Fin­nish ‘ode’ to a new era of li­braries

The Phnom Penh Post - - LIFESTYLE - Sam Kings­ley

WH AT do you give the world’s most lit­er­ate coun­try for its 100th birthday? For Fin­land’s politi­cians and pub­lic, the answer was simple – a vast, state-of-the-art li­brary, a new “liv­ing room for the na­tion”.

Twenty years in the plan­ning, Helsinki’s cen­tral li­brary of­fi­cially opens on De­cem­ber 5 at the end of a year of fes­tiv­i­ties mark­ing the cen­te­nary of Fin­land’s in­de­pen­dence af­ter break­ing with Rus­sia in 1917 fol­low­ing six cen­turies un­der Swedish rule.

It is a huge, flow­ing struc­ture of wood and glass sit­ting on a prime spot in the city cen­tre, di­rectly op­po­site the Fin­nish par­lia­ment.

But whereas the par­lia­ment build­ing is an aus­tere and im­pos­ing hunk of gran­ite, the new li­brar y was de­signed by Fin­nish firm ALA Ar­chi­tects as a wel­com­ing, un­du­lat­ing struc­ture, clad in 160km worth of Fin­nish spruce, draw­ing peo­ple in­side with a “warm hug”.

Named Oodi – “ode” in Fin­nish – it is in­tended as a paean to knowl­edge, learn­ing and equal­ity in what was ranked the world’s most lit­er­ate coun­try by a 2016 re­port based on of­fi­cial sta­tis­tics.

As the grand open­ing ap­proaches, work­ers are fran­ti­cally try­ing to fin­ish the out­side of the build­ing. In­stalling the flow­ing wood pan­elling has proven harder than ex­pected in Helsinki’s freez­ing cli­mate.

The in­te­rior, how­ever, is largely ready.

While books will fea­ture heav­ily – 100,000 of them – the cut­ting-edge fa­cil­ity also boasts stu­dios for mu­sic and video pro­duc­tion, a cin­ema, and work­shops con­tain­ing 3D print­ers and laser cut­ters, all free of charge for the pub­lic.

It will also house an EU-funded vis­i­tor cen­tre, of­fer­ing in­for­ma­tion on the 28-mem­ber bloc’s work and its im­pact on peo­ple’s daily lives.

“Oodi gives a new mod­ern idea of what it means to be a li­brary,” said Tommi Laitio, Helsinki’s ex­ec­u­tive di­rec­tor of cul­ture and leisure.

“It is a house of lit­er­a­ture but it’s also a house of tech­nol­ogy. It’s a house of mu­sic. It’s a house of cin­ema. It’s a house of the Euro­pean Union.

“And I think all of these come to­gether to this idea of hope and progress,” Laitio said.

Ro­bot li­brar­i­ans

One sign of such progress is the build­ing’s fleet of book-carr ying ro­bots – small grey wag­ons which nav­i­gate them­selves in and out of lifts, avoid­ing peo­ple and fur­ni­ture, in or­der to bring re­turned books up from the base­ment and drop them off at the cor­rect book­case.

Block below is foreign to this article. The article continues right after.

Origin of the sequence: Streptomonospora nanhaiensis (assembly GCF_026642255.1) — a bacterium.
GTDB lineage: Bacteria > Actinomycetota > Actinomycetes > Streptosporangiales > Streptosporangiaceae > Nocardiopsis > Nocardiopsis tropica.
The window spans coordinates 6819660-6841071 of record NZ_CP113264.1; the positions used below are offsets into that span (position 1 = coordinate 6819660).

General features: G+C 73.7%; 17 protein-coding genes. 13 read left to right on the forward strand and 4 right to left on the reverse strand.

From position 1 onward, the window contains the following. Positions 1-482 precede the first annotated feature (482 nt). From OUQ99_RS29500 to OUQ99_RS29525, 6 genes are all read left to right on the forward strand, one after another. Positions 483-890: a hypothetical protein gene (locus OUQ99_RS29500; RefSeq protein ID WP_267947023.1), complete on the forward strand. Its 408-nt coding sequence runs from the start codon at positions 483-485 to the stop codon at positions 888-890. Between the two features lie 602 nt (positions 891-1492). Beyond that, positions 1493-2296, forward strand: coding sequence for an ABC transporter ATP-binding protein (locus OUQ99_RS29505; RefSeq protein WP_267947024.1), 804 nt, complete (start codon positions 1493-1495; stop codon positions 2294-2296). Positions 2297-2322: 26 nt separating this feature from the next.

There, a hu­man mem­ber of staff will place the books on the shelf.

Oodi’s plan­ners be­lieve the ro­bot li­brar­i­ans are the first in­stance in the world of self-driving tech­nol­ogy be­ing used in this way in­side a pub­lic li­brary.

The ro­bots will be­come a fa­mil­iar sight to the li­brary’s ex­pected 10,000 vis­i­tors a day.

Oodi will have ar­eas walled off for quiet study­ing, but for ev­ery­where else, there will not be a “si­lence” rule in force, as is com­mon in li­braries.

In fact, mak­ing a mess and noise a re posit ively en­cou raged i nside t he “nerd lof t” – a place to in­spire peo­ple of a ll ages to come to­get her and cre­ate.

Users can build things in work­shops equipped with cut­ting-edge tools, bor­row mu­si­cal in­stru­ments or play games con­soles.

“We a re prepa red to con­sta nt ly have dis­cus­sions with the users and t he sta f f about what be­hav iour is wel­come in the li­brar y, but it’s def­i­nitely a place of noise and all sorts of i mprov ised act iv it ies,” sa id Kat r i Vant­ti­nen, Helsinki’s head of li­brar y ser vices.

She is par­tic­u­larly proud of the li­brary’s de­ci­sion not to sep­a­rate the chil­dren’s sec­tion from the adult books.

All are housed on the li­brary’s pan- oramic top floor – a sweep­ing 50-me­tre long space, with glass walls on all sides sup­port­ing a bil­low­ing, cloud­like roof.

Si­lence is not golden

“We think that the noise the chil­dren bring into this floor is pos­i­tive noise, we hear the fu­ture, and we en­joy that we have chil­dren’s and adult lit­er­a­ture on the same floor with no walls in be­tween,” Vant­ti­nen said. “Acous­tics have been planned re­ally well, so even if peo­ple are shout­ing at one end you can hardly hear them at the other end,” she added.

Although many coun­tries have been cut­ting back on li­brary ser­vices, Laitio said there were no prob­lems win­ning po­lit­i­cal and pub­lic back­ing for the € 98 mil­lion ($110 mil­lion) pro­ject, thanks to the value that many Finns place on li­braries.

Some 68 mil­lion books a year are bor­rowed by the coun­try’s 5.5 mil­lion peo­ple, named the hap­pi­est in the world by the UN ear­lier this year.

“Li­braries in Helsinki are the sec­ond high­est-rated pub­lic ser­vice af­ter drink­ing wa­ter,” Laitio said.

“So li­braries are re­ally loved in Fin­land. And if I look at this pro­ject, a € 100 mil­lion in­vest­ment, I hear zero to min­i­mal protest. Ac­tu­ally peo­ple are re­ally joy­ful and proud.”


A room of Cen­tral Li­brary Oodi. The li­brary opens its doors to the pub­lic on De­cem­ber 5, a day be­fore Fin­land’s 101st birthday.

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